The town was eerily quiet as I walked in. Not a person was on the street. Not a sound could be heard. As I rode in, I was a bit skeptical about what exactly I was up against. Lloyd told me he’d go on ahead. I waited. I watched and listened. I listened for the least slightest noise. The noise was a rusty hinge squeaking on a door. I fired my shot. Boom! It killed Florry.
Suddenly, I felt a shot hit me and I fell over in pain. Another shot hit me. I laid motionless on the ground.
Andrew felt victorious. “Hey Florry, did you see? I got me that rifleman! Hey Lloyd, did you see? I got him! It was me, wasn’t it?” he declared.
“Yeah. You got him,” Lloyd answered. Andrew ran to tell his brother. “And he got Florry.” Andrew went to find Florry and was saddened that he had died. Andrew took off his hat and said..... "Why Florry, you ugly old devil. You went & got yourself kilt."
I started moving, and Lloyd asked Andrew if he wanted to kill me.
Andrew did, of course. But as he stepped out to take care of me, a shot rang out. Boom! It was Micah. He had come to help after all!
Now it was just the two of them – Micah and Lloyd. Lloyd was sure Micah didn’t have a chance. As he slowly aimed, Micah quickly shot him dead in one shot! It was over. Micah came to my aid.
I had gotten hurt pretty bad and was laying in one of the cells. The doctor had bandaged me up pretty good. Micah was wearing the star on his chest. He had immediately taken over, and I couldn’t have been more proud of him. Micah suggested I stay in town for a few days. But Mark wouldn’t have it. “No,” Mark declared. “I’m taking him home with me!”
A look of pride came on my face. My boy was so grown up! He didn’t want anyone else to take care of me. Micah was beginning to realize just what kind of family he had hooked up with. “All right, son. But I’ll ride out every few days just to keep an eye on things,” Micah declared.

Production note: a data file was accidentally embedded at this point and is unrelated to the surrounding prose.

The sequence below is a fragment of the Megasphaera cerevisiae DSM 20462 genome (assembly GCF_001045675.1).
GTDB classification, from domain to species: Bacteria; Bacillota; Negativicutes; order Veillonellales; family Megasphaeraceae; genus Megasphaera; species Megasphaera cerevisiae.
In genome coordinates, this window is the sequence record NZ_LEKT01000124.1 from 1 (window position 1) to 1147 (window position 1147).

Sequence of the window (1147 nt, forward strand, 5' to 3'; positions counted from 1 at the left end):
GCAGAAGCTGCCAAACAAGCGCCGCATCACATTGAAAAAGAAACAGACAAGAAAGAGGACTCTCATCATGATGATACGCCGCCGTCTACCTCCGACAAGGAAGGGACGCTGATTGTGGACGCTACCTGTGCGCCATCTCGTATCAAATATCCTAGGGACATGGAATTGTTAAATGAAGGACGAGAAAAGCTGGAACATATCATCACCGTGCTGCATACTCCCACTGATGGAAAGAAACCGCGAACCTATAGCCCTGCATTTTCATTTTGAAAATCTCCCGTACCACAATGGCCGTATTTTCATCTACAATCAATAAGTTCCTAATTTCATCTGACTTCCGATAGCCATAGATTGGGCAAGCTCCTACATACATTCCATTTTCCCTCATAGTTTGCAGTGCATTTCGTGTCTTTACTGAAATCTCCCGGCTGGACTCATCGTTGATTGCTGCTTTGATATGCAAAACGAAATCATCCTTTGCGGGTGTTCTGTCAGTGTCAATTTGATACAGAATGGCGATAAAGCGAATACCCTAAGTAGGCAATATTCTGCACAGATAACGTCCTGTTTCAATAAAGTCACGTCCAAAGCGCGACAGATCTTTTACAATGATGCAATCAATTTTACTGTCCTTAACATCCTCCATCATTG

“All right, Marshal.” Calling him Marshal brought smiles to all of our faces.
So, that’s how Micah and I came to be best friends. And that’s how my best friend came to be “The Marshal!”
*Sam Peckinpah was the creator of The Rifleman and he wrote The Sharpshooter — Home Ranch
He wrote & directed The Marshal — The Boarding House — The Money Gun — The Babysitter
I'm sure glad he added Micah!
piddlin' stuff.....James Drury appeared in two episodes ― The Marshal as Lloyd Carpenter, he's the cowboy who shot & killed Marshal Thomlinson ― Death Trap as Spicer, the cowboy who wanted Stark dead.
Warren Oates appeared in five episodes ― The Marshal as Andrew Shelton, he is the brother who took off his hat and said..... "Why Florry, you ugly old devil. You went & got yourself kilt" ― Bloodlines as Jud Malackie, he's the brother Micah knocked the gun out of his hand ― The Prodigal as Santos ― Miss Milly as Marty Ryan, the heavy of the two ― Day of Reckoning as Will Breen, he's the one wearing the derby.
Warren Oates played a brother in three episodes - Bloodlines - The Marshal - Day of Reckoning.
Robert J. Wilke appeared in six episodes ― The Marshal as Florry Sheldon, he was one of the Sheldon brothers who wanted to kill Micah ― The Pet as the heavy Haskins, the dude who killed Flecker.
R.G. Armstrong played Sheriff/Marshal Fred Tomlinson in two episodes — The Sharpshooter and The Marshal.
Abby Dalton as Nancy Moore. She was the niece of Marshal Fred Thomlinson and the clerk behind the desk at the hotel.
Bill Quinn appeared in thirty-eight episodes as Sweeney the owner/bartender of The North Fork Saloon. Sweeney was first introduced to The Rifleman in The Marshal.
Bert Stevens was in four episodes ― The Marshal as the doctor ― The Babysitter as a Barfly ― None So Blind as one of the townsmen ― Panic as one of the townsmen that goes to Lucas' to help burn down the ranch.
Archie Butler — Stuntman — Stunt coordinator — Actor - Archie has been in more episodes then anybody with the exception of the regular cast and he probably was in more episode then some of them. ~Arnold Laven
Remember him in The Sharpshooter? Remember when Lucas shot the whiskey bottle and it shattered into pieces? Archie was the cowboy who slid the whiskey bottle to Lucas.
Sometimes Archie was a stand-in for Paul Fix.
Jesse Wayne appeared in twenty-three episodes as Johnny Crawford's stuntman. Not sure who doubled for Johnny in the episode of Requiem at Mission Springs but he is a possibility, especially after that bad tumble Mark took.
Did you ever wonder what happen to Nancy Moore? Where did she go, what did she do? Here is a great story based on this episode when Nancy returns to North Fork, it's called Saving Vernon by Michelle Palmer.
What a great story, I know you will really enjoy this!
The Marshal - Bloopers
You've heard Lucas' story, now hear Mark's
Character Actors Index Page
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Bloopers for this episode & other episodes
End of a Young Gun
around The McCain Ranch